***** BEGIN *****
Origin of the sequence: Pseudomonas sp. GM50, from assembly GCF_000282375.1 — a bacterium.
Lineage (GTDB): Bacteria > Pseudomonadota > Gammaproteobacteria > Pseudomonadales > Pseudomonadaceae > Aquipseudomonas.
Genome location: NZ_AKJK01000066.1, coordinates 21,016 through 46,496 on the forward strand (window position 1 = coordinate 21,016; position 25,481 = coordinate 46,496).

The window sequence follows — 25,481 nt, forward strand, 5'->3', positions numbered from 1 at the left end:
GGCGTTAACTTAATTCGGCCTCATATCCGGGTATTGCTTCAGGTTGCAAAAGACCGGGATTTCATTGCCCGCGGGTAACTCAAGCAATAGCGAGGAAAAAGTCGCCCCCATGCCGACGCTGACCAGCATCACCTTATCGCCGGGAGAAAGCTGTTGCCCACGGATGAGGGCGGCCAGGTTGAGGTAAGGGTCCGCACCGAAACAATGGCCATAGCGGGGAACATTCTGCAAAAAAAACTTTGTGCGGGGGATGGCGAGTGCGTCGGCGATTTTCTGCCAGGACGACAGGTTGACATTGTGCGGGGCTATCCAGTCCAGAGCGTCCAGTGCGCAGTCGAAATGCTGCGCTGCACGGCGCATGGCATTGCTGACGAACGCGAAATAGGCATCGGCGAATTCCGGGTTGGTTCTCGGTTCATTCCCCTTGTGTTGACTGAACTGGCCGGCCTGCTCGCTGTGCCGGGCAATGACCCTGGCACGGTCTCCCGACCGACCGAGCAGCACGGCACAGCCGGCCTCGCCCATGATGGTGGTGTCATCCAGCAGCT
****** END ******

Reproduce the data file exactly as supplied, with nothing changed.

Origin of the sequence: Pseudomonas sp. GM50, from assembly GCF_000282375.1 — a bacterium.
Lineage (GTDB): Bacteria > Pseudomonadota > Gammaproteobacteria > Pseudomonadales > Pseudomonadaceae > Aquipseudomonas.
Genome location: NZ_AKJK01000066.1, coordinates 21,016 through 46,496 on the forward strand (window position 1 = coordinate 21,016; position 25,481 = coordinate 46,496).

The window sequence follows — 25,481 nt, forward strand, 5'->3', positions numbered from 1 at the left end:
GGCGTTAACTTAATTCGGCCTCATATCCGGGTATTGCTTCAGGTTGCAAAAGACCGGGATTTCATTGCCCGCGGGTAACTCAAGCAATAGCGAGGAAAAAGTCGCCCCCATGCCGACGCTGACCAGCATCACCTTATCGCCGGGAGAAAGCTGTTGCCCACGGATGAGGGCGGCCAGGTTGAGGTAAGGGTCCGCACCGAAACAATGGCCATAGCGGGGAACATTCTGCAAAAAAAACTTTGTGCGGGGGATGGCGAGTGCGTCGGCGATTTTCTGCCAGGACGACAGGTTGACATTGTGCGGGGCTATCCAGTCCAGAGCGTCCAGTGCGCAGTCGAAATGCTGCGCTGCACGGCGCATGGCATTGCTGACGAACGCGAAATAGGCATCGGCGAATTCCGGGTTGGTTCTCGGTTCATTCCCCTTGTGTTGACTGAACTGGCCGGCCTGCTCGCTGTGCCGGGCAATGACCCTGGCACGGTCTCCCGACCGACCGAGCAGCACGGCACAGCCGGCCTCGCCCATGATGGTGGTGTCATCCAGCAGCT